Monasteries in Tibet - holy Places on the Roof of the World

Klöster in Tibet - heilige Orte auf dem Dach der Welt
Monasteries in Tibet - holy Places on the Roof of the World

China, Tibet. Tibet is also called "the roof of the world", "the third pole" or "the water tower of Asia". The world of monasteries is as diverse as the names for Tibet. But if you are not so deeply rooted in Buddhism, perhaps you will have a similar fate as I have: after the third monastery, the differences become blurred. In my article I would therefore like to tell you what impressed me most about the individual monasteries and what, in my view, makes each individual monastery on the roof of the world unique. You will also find some tips and hints for taking pictures of each monastery.

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What awaits you in my Article about the Monasteries in Tibet:

Norbulingka Palace in Lhasa
Sera Monastery near Lhasa
Pelkor Chöde Monastery in Gyantse
The Journey from Lhasa to Shigatse
Sakya Monastery
Mt. Everest and the highest Monastery in the World - Highlights of our China Trip
Dratun Monastery
Drive from Saga to Lake Manasarovar
Chiu Monastery on Lake Manasarovar
Tashilhunpo Monastery
Ganden Monastery - a worthwhile Day Trip from Lhasa
Drak Yerpa Rock Monastery near Lhasa

Norbulingka Palace in Lhasa

The Norbulingka Palace is the summer palace of the Dalai Lama. It was built in the 18th century by the 7th Dalai Lama and has been continuously extended since then. The park includes several ponds, fountains, bridges and many old trees. In 1959, at the age of 23, the 14th Dalai Lama fled from here to exile to India from the Chinese. He was protected by a crowd of people gathered in front of the palace. During the following Cultural Revolution much of the palace and park was destroyed. Since 1994 the palace has been a UNESCO World Heritage Site.

Außenansicht Norbulingka Palast
The colourful exterior of the Norbulingka Palace looks inviting.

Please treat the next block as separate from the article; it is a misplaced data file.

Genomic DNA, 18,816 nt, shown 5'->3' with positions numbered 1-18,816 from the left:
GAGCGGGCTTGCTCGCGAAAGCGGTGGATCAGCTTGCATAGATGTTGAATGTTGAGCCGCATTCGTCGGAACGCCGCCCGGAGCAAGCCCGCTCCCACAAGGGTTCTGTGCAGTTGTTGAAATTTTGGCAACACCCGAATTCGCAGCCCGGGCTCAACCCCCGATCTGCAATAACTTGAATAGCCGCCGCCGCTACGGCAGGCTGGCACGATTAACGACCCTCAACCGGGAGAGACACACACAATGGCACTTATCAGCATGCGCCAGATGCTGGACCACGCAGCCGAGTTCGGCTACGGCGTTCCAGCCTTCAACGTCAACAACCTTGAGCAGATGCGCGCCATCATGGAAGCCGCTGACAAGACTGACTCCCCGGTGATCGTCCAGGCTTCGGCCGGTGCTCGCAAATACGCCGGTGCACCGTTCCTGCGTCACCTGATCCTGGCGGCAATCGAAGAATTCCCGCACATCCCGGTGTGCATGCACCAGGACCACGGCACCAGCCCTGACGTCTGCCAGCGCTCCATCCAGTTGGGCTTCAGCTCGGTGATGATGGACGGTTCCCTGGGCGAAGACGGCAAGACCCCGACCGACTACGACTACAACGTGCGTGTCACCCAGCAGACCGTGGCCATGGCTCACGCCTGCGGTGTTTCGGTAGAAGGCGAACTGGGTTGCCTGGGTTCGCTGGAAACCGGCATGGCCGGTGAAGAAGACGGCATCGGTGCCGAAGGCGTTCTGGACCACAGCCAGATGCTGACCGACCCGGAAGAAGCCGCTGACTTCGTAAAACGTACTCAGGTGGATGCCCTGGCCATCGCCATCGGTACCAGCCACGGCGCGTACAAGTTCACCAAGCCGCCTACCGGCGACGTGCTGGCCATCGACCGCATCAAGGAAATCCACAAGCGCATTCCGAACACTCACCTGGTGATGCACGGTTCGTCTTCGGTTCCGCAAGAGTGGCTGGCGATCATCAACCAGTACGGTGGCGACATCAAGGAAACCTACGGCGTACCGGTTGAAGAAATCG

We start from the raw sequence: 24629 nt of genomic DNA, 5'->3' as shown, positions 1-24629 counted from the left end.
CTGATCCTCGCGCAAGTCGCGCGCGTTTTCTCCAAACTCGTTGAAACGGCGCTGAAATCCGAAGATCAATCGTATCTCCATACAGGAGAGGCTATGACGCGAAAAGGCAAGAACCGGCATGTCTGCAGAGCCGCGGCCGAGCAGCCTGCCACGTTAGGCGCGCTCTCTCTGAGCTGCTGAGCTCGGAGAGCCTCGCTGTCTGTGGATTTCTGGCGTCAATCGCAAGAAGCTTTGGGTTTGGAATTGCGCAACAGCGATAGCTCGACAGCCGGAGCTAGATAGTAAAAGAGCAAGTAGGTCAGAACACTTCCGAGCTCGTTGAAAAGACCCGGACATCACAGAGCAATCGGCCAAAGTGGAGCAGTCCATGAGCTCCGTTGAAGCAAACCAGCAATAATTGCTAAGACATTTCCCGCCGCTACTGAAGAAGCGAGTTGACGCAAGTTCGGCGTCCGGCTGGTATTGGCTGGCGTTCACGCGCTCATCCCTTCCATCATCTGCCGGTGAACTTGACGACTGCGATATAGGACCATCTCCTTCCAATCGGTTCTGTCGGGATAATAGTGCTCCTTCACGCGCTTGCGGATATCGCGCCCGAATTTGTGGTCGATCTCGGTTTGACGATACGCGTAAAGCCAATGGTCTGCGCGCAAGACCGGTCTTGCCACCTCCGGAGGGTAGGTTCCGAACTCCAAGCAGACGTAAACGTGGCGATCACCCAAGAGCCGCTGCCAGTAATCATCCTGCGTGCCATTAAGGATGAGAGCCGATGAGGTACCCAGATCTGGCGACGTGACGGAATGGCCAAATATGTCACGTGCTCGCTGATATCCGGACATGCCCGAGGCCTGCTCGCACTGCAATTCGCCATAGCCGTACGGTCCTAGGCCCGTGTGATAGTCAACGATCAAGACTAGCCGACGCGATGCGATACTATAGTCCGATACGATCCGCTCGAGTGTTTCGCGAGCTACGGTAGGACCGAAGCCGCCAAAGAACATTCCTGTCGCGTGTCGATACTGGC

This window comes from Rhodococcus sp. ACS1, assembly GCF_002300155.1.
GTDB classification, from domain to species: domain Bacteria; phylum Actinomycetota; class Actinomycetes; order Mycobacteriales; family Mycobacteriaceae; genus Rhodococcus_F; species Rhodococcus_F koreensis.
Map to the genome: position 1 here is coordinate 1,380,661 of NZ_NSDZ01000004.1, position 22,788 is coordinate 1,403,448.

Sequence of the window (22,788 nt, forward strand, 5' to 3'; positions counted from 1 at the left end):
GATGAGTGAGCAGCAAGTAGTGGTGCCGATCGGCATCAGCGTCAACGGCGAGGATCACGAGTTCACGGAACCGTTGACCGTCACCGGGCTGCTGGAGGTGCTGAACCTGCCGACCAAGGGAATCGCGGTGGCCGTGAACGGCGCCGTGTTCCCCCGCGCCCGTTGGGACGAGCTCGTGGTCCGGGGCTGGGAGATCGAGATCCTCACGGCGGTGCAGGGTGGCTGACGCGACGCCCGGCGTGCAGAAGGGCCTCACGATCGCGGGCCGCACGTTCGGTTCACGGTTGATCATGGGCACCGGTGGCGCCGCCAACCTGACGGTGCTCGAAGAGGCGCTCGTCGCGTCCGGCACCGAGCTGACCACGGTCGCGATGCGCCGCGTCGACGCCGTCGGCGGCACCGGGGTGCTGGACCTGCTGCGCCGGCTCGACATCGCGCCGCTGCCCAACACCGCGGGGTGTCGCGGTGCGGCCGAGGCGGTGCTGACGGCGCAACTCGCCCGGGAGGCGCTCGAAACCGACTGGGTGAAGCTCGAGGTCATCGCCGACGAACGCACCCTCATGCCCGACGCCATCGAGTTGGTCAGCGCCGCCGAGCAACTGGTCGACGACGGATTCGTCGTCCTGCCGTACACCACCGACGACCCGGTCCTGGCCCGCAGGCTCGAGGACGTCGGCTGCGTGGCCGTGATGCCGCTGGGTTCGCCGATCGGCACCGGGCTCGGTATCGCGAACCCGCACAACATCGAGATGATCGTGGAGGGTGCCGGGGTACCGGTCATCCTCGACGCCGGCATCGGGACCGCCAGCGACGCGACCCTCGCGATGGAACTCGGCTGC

The entrance to the residence is colourfully decorated. Large stone lions stand to the left and right of the portal. Through a garden with a fountain and flowers you can reach the private rooms of the Dalai Lama. A staircase leads you to the reception room for the pilgrims. The walls are decorated with an elaborate and very detailed painting. It tells the story of Tibet from the origin of the Tibetan people up to 1959, according to which the Tibetan people are descended from a rock demoness and the god Chenresi, embodied in the form of a monkey.

Norbulingka Palast mit prachtvollem Garten
The Norbulingka Palace is surrounded by a magnificent garden

Furthermore, the audience room with the golden throne and several of the Dalai Lama's private rooms can be seen. For example the bedroom, the bathroom, the meditation room or the room that was intended for meetings with his mother.

On the ground floor you come to the so-called audience room with a large golden throne. Below this is the oracle room, which we unfortunately could not visit. To the left of the throne, somewhat hidden, hangs the only picture of the Dalai Lama in all of Tibet. It shows him at the age of 24 years. The possession of a picture of the Dalai Lama is forbidden in Tibet today.

Der Eingang am Norbulingka Palast ist prachtvoll verziert.
The entrance at Norbulingka Palace is beautifully decorated.

Photography in Norbulingka Palace

Photography is permitted only in the outdoor facilities of the Norbulingka Palace. However, the beauty of the outdoor facilities and the Jewel Garden offer you a variety of great motives.

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Sera Monastery near Lhasa

Sera Monastery, together with Ganden and Drepung Monastery, is one of the three great monasteries of the Gelug Order in Tibet. A special feature of the monastery is the culture of discussion and religious debate. Visitors of the monastery can watch the monks - one sitting, one standing - debating in pairs from 15:30. It is sometimes lively, with grand gestures and clapping hands. This practice of debating goes back to a Buddha's instruction that one should only accept Buddha's teachings after one's own examination of their truth content.

religiöse Debatte im Sera Kloster
The religious debate at Sera Monastery is also open to visitors.

Furthermore, Sera Monastery is known for its large collection of Tibetan scriptures and the printing of texts. In the library you can therefore also buy Tibetan books as souvenirs.

Photography at Sera Monastery

Photography is only allowed outside the buildings. However, for 10 or 20 Yuan, you can also take pictures of the sand mandalas, the bookbindery or the canteen kitchen from inside.

Bibliothek des Sera Klosters
In the library of Sera Monastery you can buy Tibetan books as souvenirs.

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Pelkor Chöde Monastery in Gyantse